Friday, January 29, 2016

Defining "superhero" and why Fantomah isn't quite one

Pappy's Golden Age Comics Blogzine: Number 1847: “Crime doesn’t seem to pay.” reprints a Fantomah story. She's been called the first superheroine, and while she's among the characters I'd like to write someday, I don't count her as a superhero. She's like the Spectre, a supernatural being whose powers are so great that her stories tend to boil down to "Baddie does badness, then main character does weirdness to baddie." Until I started thinking about Fantomah, I thought a superhero must:
1. Originate in a visual literary medium, either a comic strip or comic book.
2. Seem to have abilities greater than the average human.
3. Use a pseudonym.
4. Have a distinctive appearance when using that pseudonym.
5. Be dedicated to making the world a better place.
By that definition, characters like Mandrake the Magician are superheroes: he's from newspapers, he uses hypnosis, he has a public persona, he wears his stage clothes when he goes into action, and he uses his abilities for good.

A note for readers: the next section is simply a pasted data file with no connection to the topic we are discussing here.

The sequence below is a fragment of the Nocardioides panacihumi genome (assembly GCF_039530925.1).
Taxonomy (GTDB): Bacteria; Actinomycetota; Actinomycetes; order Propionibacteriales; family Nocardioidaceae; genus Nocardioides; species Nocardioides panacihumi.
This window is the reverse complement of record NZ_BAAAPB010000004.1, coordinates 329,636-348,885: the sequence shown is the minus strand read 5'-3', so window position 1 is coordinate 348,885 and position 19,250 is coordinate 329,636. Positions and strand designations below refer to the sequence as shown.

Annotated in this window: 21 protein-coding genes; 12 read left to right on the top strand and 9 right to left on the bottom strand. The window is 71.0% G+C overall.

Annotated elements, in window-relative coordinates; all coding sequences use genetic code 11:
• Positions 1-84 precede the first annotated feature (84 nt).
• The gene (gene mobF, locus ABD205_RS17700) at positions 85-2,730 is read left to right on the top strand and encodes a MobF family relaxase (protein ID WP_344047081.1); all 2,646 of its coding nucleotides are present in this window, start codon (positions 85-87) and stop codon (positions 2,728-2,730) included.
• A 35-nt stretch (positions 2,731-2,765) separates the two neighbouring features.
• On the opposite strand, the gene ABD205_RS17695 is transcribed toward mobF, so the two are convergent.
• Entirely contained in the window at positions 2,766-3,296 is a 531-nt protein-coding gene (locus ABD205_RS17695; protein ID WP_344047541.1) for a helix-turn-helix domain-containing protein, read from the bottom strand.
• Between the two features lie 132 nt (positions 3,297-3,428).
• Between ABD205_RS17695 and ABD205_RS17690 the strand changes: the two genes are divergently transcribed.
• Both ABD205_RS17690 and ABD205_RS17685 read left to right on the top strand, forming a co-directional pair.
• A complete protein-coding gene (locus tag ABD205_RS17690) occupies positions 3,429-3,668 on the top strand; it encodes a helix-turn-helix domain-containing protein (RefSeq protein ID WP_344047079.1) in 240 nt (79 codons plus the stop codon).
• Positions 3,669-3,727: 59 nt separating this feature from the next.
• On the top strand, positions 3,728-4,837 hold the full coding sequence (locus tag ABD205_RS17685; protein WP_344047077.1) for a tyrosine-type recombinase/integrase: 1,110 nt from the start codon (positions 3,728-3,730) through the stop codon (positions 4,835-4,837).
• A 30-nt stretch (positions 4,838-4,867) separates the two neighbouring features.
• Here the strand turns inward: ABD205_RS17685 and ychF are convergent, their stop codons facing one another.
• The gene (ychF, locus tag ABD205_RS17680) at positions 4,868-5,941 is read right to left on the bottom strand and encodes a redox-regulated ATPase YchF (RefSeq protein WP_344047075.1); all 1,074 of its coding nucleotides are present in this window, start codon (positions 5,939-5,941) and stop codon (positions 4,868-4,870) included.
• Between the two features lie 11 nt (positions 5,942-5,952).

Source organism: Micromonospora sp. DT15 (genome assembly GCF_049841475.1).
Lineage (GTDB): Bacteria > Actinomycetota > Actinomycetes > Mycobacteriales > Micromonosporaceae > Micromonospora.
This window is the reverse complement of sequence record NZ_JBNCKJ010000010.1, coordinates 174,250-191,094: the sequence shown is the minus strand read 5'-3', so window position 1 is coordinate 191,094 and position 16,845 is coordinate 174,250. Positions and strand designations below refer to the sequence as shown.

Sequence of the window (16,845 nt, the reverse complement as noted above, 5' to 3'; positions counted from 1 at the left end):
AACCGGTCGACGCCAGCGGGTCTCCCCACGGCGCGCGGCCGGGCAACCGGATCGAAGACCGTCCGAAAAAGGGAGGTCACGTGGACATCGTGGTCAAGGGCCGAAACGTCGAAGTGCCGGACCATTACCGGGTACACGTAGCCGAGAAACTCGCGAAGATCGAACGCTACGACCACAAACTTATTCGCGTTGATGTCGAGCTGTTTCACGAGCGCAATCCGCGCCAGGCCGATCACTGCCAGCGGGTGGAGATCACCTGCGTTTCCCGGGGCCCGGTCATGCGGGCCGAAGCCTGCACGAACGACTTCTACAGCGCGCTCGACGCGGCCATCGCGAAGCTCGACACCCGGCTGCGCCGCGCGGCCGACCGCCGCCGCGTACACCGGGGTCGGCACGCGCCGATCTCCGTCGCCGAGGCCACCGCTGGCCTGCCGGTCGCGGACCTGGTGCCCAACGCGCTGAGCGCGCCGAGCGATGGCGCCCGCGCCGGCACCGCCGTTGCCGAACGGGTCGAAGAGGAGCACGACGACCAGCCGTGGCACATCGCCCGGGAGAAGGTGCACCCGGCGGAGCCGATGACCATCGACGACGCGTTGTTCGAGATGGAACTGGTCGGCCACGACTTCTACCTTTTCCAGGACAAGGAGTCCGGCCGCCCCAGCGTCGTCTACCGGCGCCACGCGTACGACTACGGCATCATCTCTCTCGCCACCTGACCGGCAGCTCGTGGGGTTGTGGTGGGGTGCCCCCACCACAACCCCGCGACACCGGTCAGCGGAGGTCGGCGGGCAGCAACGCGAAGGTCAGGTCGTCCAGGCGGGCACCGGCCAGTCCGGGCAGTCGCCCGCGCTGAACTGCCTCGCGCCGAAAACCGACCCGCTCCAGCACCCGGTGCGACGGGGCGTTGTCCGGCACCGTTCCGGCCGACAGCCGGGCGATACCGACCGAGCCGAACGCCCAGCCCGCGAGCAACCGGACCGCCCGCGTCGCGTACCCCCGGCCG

Fantomah falters on my third requirement. Though she was an Egyptian princess once (don't ask about the blondness), there's no sense that Fantomah is a second identity to her; it's effectively her only identity. Superheroes don't necessarily keep their off-duty identities secret, but they have lives beyond superheroing. Superman's real identity isn't Superman or Kal-El; he's Clark Kent, a kid who came to America as a baby and discovered his powers and unusual history, but those things don't change the fact that he's Clark, Jonathan and Martha's boy from Smallville. Bruce Wayne may wish he could be Batman most or all of the time, but he's still Bruce, the billionaire playboy who likes being a billionaire playboy. Wonder Woman is an ambassador to "man's world", but ambassadors aren't on duty all the time; she needs her ordinary life as Diana, a woman with friends and lovers.

Fantomah, as a jungle character, owes a little to The Phantom. You might argue that the Phantom has given up his ordinary life to be The Phantom, but The Phantom's stories emphasize his humanity: each generation of Phantoms grows up, marries, has kids, and raises those kids to be the best they can be. The Phantom is a strange combination of Tarzan and the Lone Ranger, and like them, he's isolated, but he has people around him who matter to them.

Thinking about this made me realize I have one more requirement for a superhero. A superhero must:
6. Try to live a normal human life while accepting the responsibility that comes with great power.
And that's where Fantomah and the Spectre fall short of being superheroes. They may be super and they may be heroes, but they show no interest in being human.